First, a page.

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Joined: Jul 2009
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Hello friends!
I am needing some advice. I have a church with one of those 1960's era Story & Clark pianos, you know "The Only Piano Specifically Designed for Churches." laugh I have about five of these that I service. ALL of them have problems with the bass pins being loose. In fact some of them are so loose that I can let my lever go, and the pin turns back down, lever and all! On this particular piano, At the last tuning, I treated pins with CA glue hoping that would help. I did the whole tilting the piano and saturating the pins with as much glue as they would take. It seemed to help the tuning last a little longer, however today, some of the pins were doing the exact same thing. I am considering repinning the bass section. The bass strings still sound good, so I'm wondering if keeping them and just going up a size in tuning pins might work. I know new bass strings would be best, however I don't think it is going to be in the budget. Several of the the pins have already been hammered in by a previous tech to the point where many of the coils are touching the plate. Just needing some direction. Thanks for your help!


Ryan G. Hassell
Hassell's Piano Tuning
Farmington, MO
www.hassellspianotuning.com
http://www.facebook.com/pages/Hassells-Piano-Tuning/163155880804
ryanhassell@hotmail.com
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Keeping in mind that this piano is about 50 years old, I would recommend that they replace it.


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Larger pins are a fine economical choice. Be careful removing the strings; the coils can break.

Caveat: Mark the loose pins. Do not replace with larger pins if the loose pins are in a line. That means a pin block crack. Larger pins will just open up the crack more.

Last edited by Mark Cerisano, RPT; 09/23/15 09:38 PM.
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As Mark C indicated, assuming the pinblock is not cracked...

You could also try:

Sandpaper shims

Max's cardboard shims

These would be even less expensive than replacing the tuning pins.

These may not be permanent, of course. But, they may be useful as a diagnostic tool. If neither of these helps, then there is a bigger problem.. probably with the pinblock.

I am very concerned that the CA repair did not last very long on either piano.

Are the bass pins that do hold jumpy? Before applying the CA glue, did you observe any sort of discoloration on the plate near the bass tuning pins?

I am wondering if the pinblock itself might be contaminated with something.

Maybe someone with a can of WD-40 who sprayed the nut thinking it would help the strings render easier? Then, the over-spray got to the pinblock.

It's also possible that someone may have been a bit overzealous about cleaning the piano. I've seen customers open the lid of a vertical piano and then apply a very generous amount of furniture oil to the top of the pinblock/core in order to clean it (before I could stop them). Not only can the oil wick into the wood if the top of the pinblock is exposed, but the oil can run between the pinblock and the plate.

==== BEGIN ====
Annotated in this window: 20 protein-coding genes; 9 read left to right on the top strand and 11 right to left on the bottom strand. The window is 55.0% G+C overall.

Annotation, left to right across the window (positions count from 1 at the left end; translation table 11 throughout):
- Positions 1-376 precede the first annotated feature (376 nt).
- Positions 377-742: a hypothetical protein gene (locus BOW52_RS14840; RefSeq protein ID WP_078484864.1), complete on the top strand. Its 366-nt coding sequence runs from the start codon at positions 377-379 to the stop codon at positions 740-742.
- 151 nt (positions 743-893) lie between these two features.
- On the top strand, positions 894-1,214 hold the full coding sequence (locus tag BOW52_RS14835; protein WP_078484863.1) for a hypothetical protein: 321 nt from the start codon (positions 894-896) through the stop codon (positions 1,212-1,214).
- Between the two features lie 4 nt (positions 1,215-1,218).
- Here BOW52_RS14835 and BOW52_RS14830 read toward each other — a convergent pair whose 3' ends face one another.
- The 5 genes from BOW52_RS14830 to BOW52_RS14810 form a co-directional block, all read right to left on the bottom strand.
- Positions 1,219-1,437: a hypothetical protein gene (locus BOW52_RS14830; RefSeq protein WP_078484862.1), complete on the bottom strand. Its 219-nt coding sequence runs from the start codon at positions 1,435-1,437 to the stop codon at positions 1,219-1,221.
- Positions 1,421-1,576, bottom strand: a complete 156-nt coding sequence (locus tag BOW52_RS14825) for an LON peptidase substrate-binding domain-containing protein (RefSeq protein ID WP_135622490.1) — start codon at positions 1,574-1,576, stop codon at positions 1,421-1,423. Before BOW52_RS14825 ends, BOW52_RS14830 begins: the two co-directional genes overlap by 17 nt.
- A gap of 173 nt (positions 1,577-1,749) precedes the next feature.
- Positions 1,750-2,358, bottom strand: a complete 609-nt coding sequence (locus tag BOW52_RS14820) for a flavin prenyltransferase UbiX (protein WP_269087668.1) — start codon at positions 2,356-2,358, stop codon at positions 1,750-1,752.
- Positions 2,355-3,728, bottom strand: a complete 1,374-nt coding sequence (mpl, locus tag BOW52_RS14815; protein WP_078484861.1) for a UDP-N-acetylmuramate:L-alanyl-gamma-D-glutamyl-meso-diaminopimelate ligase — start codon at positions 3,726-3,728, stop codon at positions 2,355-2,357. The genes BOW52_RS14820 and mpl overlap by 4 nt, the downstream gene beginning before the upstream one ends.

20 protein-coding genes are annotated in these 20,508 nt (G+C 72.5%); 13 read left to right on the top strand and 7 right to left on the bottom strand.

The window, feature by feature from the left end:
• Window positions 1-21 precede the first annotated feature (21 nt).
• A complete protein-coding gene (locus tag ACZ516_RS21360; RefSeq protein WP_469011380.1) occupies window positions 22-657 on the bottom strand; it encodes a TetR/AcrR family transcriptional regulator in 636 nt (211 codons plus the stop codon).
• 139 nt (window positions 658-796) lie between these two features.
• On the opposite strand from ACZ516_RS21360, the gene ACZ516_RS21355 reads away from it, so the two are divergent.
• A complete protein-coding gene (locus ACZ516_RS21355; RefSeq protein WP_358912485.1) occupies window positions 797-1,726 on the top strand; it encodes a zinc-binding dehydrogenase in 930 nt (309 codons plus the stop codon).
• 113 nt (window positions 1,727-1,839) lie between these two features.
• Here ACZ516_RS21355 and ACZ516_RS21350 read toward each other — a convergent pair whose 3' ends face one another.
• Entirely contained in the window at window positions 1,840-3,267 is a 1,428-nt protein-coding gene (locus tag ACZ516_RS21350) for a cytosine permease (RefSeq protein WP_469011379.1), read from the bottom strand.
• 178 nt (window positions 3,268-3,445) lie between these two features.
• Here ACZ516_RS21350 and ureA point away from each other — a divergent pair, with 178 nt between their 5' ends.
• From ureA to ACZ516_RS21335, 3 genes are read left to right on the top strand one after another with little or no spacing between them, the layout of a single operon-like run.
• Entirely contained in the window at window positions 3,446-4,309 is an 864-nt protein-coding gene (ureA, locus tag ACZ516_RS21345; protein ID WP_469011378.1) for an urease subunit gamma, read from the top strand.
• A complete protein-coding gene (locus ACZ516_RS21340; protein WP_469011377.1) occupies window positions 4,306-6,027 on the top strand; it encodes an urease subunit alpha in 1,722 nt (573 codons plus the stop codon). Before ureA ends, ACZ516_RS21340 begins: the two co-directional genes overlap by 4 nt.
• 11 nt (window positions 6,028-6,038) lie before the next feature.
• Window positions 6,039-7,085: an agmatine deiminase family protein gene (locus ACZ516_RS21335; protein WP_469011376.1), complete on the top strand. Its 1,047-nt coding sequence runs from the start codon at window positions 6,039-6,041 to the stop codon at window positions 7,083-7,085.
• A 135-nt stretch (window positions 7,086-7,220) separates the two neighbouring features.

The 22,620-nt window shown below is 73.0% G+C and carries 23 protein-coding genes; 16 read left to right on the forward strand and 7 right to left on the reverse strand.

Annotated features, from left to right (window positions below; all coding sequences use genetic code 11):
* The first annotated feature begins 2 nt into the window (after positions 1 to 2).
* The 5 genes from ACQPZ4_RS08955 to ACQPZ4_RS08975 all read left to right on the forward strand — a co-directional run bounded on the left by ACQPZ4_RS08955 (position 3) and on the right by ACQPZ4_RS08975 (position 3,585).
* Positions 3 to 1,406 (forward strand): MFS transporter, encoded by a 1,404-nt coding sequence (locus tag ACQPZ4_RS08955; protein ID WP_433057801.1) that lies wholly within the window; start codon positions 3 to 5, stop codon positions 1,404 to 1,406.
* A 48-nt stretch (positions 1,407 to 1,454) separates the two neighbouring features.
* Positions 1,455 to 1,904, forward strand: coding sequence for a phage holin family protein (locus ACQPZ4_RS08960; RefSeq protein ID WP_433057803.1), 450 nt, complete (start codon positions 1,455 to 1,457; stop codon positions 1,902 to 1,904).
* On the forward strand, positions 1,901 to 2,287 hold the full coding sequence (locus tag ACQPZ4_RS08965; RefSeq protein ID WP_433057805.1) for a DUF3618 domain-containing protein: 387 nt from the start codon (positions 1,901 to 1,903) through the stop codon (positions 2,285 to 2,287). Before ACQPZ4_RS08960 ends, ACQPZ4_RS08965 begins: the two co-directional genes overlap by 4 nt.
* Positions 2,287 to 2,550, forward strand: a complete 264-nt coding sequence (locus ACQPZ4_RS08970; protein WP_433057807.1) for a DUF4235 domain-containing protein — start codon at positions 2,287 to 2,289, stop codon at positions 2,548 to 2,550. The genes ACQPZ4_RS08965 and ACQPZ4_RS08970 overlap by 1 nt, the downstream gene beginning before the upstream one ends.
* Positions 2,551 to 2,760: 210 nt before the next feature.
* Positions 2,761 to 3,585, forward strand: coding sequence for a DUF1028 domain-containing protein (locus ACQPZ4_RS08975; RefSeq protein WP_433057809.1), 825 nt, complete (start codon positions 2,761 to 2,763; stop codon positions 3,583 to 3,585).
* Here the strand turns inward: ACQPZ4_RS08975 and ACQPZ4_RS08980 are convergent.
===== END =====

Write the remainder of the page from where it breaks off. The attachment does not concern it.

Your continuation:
This seems possible to me. The bass pins will be closer to the top than most of the tenor/treble pins. So, furniture oil can reach these pins more easily.

I think the key is whether or not the other pins in the area are jumpy.

This is only speculation, of course.

Could there be some sort of ongoing external problem, such as the sun beating down on the back of the piano on the bass end? Or, maybe the piano has a heat source behind it or beside it, such as a heating duct or steam radiator?

Edit: Do you see any finish damage on the bass side of the piano, or on the back of the piano? Is it a "striped" piano?

Last edited by daniokeeper; 09/24/15 03:29 AM.

Joe Gumbosky
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I'll echo BDB - a fifty year old piano in an institutional setting is due for replacement. In fact, the ideal replacement age for a cheaper institutional upright would be 30 years old or so, though that's asking a bit much for some schools or churches.

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Thanks for the advice everyone. On another forum to which I belong a couple techs who have experience with this exact model said that the CA glue was not effective the first time, but after a second application worked great. I think that is the way I'm going to head right now. Apparently it's just a problem with this model of piano. Like is said above I service about 5 of these pianos at different churches in the area and they all seem to have the same problem. The piano is not in the main sanctuary of the church, but in a smaller chapel. I think it was probably in the sanctuary years ago and when the pins became loose they replaced it with a digital piano and moved it to the smaller chapel. It's only used occasionally. The treble pins still are in good shape, so I can't in good conscience just condemn the piano and tell them to buy a new one. To me, a 50 year old piano is not that old. Maybe I just service a lot of really old pianos in my area. :-)

Thanks again for your replies. I really appreciate it!


Ryan G. Hassell
Hassell's Piano Tuning
Farmington, MO
www.hassellspianotuning.com
http://www.facebook.com/pages/Hassells-Piano-Tuning/163155880804
ryanhassell@hotmail.com

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